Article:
Your browser doesn't support javascript.
Show: 20 | 50 | 100
Results 1 - 3 de 3
Front Cell Infect Microbiol ; 12: 929689, 2022.
Article in English | MEDLINE | ID: covidwho-1987474


Severe acute respiratory syndrome coronavirus 2 (SARS-CoV-2) infection currently remains one of the biggest global challenges that can lead to acute respiratory distress syndrome (CARDS) in severe cases. In line with this, prior pulmonary tuberculosis (TB) is a risk factor for long-term respiratory impairment. Post-TB lung dysfunction often goes unrecognized, despite its relatively high prevalence and its association with reduced quality of life. In this study, we used a metabolomics analysis to identify potential biomarkers that aid in the prognosis of COVID-19 morbidity and mortality in post-TB infected patients. This analysis involved blood samples from 155 SARS-CoV-2 infected adults, of which 23 had a previous diagnosis of TB (post-TB), while 132 did not have a prior or current TB infection. Our analysis indicated that the vast majority (~92%) of post-TB individuals showed severe SARS-CoV-2 infection, required intensive oxygen support with a significantly high mortality rate (52.2%). Amongst individuals with severe COVID-19 symptoms, we report a significant decline in the levels of amino acids, notably the branched chains amino acids (BCAAs), more so in the post-TB cohort (FDR <= 0.05) in comparison to mild and asymptomatic cases. Indeed, we identified betaine and BCAAs as potential prognostic metabolic biomarkers of severity and mortality, respectively, in COVID-19 patients who have been exposed to TB. Moreover, we identified serum alanine as an important metabolite at the interface of severity and mortality. Hence, our data associated COVID-19 mortality and morbidity with a long-term metabolically driven consequence of TB infection. In summary, our study provides evidence for a higher mortality rate among COVID-19 infection patients who have history of prior TB infection diagnosis, which mandates validation in larger population cohorts.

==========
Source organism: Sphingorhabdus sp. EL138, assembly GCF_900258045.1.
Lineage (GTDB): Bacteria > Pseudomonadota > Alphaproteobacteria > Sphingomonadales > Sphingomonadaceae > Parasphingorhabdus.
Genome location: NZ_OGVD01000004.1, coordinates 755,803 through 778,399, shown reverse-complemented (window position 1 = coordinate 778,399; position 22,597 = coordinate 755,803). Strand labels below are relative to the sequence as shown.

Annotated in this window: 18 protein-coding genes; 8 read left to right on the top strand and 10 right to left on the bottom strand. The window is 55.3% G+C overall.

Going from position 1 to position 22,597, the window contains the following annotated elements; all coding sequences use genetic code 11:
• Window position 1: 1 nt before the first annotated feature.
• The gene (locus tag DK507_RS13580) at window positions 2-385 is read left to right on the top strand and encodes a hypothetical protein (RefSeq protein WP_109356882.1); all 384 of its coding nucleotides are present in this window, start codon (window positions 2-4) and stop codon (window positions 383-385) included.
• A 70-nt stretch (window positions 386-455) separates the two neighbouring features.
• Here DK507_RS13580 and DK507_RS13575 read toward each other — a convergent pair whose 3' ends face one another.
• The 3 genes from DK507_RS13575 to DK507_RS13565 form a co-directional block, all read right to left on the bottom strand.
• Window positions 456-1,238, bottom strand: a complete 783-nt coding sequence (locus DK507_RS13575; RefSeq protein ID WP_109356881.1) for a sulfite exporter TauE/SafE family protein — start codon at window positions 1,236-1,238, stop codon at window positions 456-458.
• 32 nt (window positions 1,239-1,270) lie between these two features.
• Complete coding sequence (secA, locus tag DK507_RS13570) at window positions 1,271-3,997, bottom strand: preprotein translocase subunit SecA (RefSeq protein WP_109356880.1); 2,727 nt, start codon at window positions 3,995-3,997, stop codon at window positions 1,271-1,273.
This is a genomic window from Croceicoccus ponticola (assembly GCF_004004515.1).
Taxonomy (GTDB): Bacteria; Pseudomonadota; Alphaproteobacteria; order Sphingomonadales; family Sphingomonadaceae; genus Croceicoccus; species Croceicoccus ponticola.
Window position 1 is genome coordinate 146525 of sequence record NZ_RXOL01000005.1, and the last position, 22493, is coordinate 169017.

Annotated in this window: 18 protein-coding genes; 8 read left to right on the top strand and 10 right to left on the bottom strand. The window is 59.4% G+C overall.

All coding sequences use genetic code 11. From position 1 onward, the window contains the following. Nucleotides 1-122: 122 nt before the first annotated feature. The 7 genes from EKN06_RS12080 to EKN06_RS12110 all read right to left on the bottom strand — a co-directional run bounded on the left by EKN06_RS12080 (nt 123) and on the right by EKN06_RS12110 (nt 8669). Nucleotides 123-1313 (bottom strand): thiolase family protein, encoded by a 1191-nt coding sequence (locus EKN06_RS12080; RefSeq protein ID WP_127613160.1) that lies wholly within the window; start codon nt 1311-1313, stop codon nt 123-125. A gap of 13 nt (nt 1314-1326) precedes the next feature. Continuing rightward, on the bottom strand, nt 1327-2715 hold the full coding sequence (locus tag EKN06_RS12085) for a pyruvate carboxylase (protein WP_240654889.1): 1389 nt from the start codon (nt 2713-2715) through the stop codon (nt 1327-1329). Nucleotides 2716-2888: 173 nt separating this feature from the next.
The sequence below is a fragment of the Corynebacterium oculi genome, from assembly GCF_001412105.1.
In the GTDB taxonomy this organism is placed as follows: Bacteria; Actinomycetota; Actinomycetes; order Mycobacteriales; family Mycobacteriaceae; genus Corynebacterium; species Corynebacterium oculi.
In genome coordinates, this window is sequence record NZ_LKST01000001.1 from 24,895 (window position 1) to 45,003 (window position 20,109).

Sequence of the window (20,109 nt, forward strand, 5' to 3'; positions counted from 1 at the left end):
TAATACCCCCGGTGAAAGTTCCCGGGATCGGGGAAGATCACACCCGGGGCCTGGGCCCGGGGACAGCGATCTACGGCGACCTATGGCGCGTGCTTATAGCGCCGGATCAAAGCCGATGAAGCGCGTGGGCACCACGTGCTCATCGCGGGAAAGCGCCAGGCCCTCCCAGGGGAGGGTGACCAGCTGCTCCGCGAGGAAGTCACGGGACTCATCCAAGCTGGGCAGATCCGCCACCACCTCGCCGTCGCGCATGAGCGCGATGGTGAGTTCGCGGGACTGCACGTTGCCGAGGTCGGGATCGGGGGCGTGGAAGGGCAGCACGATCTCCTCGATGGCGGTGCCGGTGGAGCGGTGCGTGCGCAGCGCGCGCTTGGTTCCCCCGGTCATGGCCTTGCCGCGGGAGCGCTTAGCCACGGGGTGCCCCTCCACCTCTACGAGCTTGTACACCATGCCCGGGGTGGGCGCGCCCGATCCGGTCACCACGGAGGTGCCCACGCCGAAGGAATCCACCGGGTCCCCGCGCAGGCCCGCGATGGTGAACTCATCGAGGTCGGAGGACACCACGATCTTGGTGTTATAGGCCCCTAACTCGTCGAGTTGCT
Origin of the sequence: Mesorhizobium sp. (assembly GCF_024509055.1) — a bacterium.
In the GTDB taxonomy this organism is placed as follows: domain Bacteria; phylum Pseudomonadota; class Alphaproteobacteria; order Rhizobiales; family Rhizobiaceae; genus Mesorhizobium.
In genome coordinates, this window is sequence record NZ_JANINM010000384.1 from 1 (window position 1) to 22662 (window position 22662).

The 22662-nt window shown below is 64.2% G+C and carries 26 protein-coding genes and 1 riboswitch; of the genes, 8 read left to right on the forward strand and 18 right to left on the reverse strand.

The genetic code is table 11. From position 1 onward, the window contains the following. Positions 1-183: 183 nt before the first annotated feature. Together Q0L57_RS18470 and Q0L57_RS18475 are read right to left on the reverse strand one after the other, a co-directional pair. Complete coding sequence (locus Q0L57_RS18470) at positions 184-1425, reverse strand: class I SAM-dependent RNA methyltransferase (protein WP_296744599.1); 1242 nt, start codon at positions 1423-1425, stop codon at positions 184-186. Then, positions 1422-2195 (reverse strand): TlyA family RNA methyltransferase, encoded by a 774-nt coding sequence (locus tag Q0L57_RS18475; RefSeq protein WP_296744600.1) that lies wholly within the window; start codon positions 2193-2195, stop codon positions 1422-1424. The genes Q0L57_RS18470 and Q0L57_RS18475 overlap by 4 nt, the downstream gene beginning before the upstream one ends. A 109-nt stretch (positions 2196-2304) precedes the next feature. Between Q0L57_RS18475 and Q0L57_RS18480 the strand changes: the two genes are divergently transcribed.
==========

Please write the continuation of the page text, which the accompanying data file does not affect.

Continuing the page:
COVID-19 , Tuberculosis , Adult , Alanine , Humans , Morbidity , Prognosis , Quality of Life , SARS-CoV-2 , Tuberculosis/complications , Tuberculosis/diagnosis , Tuberculosis/epidemiology
Vaccines (Basel) ; 10(7)2022 Jun 28.
Article in English | MEDLINE | ID: covidwho-1911730


Waning immunity following administration of mRNA-based COVID-19 vaccines remains a concern for many health systems. We undertook a study to determine if recent reports of waning for severe disease could have been attributed to design-related bias by conducting a study only among those detected with a first SARS-CoV-2 infection. We used a matched case-control study design with the study base being all individuals with first infection with SARS-CoV-2 reported in the State of Qatar between 1 January 2021 and 20 February 2022. Cases were those detected with first SARS-CoV-2 infection requiring intensive care (hard outcome), while controls were those detected with first SARS-CoV-2 infection who recovered without the need for intensive care. Cases and controls were matched in a 1:30 ratio for the calendar month of infection and the comorbidity category. Duration and magnitude of conditional vaccine effectiveness against requiring intensive care and the number needed to vaccinate (NNV) to prevent one more case of COVID-19 requiring intensive care was estimated for the mRNA (BNT162b2/mRNA-1273) vaccines. Conditional vaccine effectiveness against requiring intensive care was 59% (95% confidence interval (CI), 50 to 76) between the first and second dose, and strengthened to 89% (95% CI, 85 to 92) between the second dose and 4 months post the second dose in persons who received a primary course of the vaccine. There was no waning of vaccine effectiveness in the period from 4 to 6, 6 to 9, and 9 to 12 months after the second dose. This study demonstrates that, contrary to mainstream reports using hierarchical measures of effectiveness, conditional vaccine effectiveness against requiring intensive care remains robust till at least 12 months after the second dose of mRNA-based vaccines.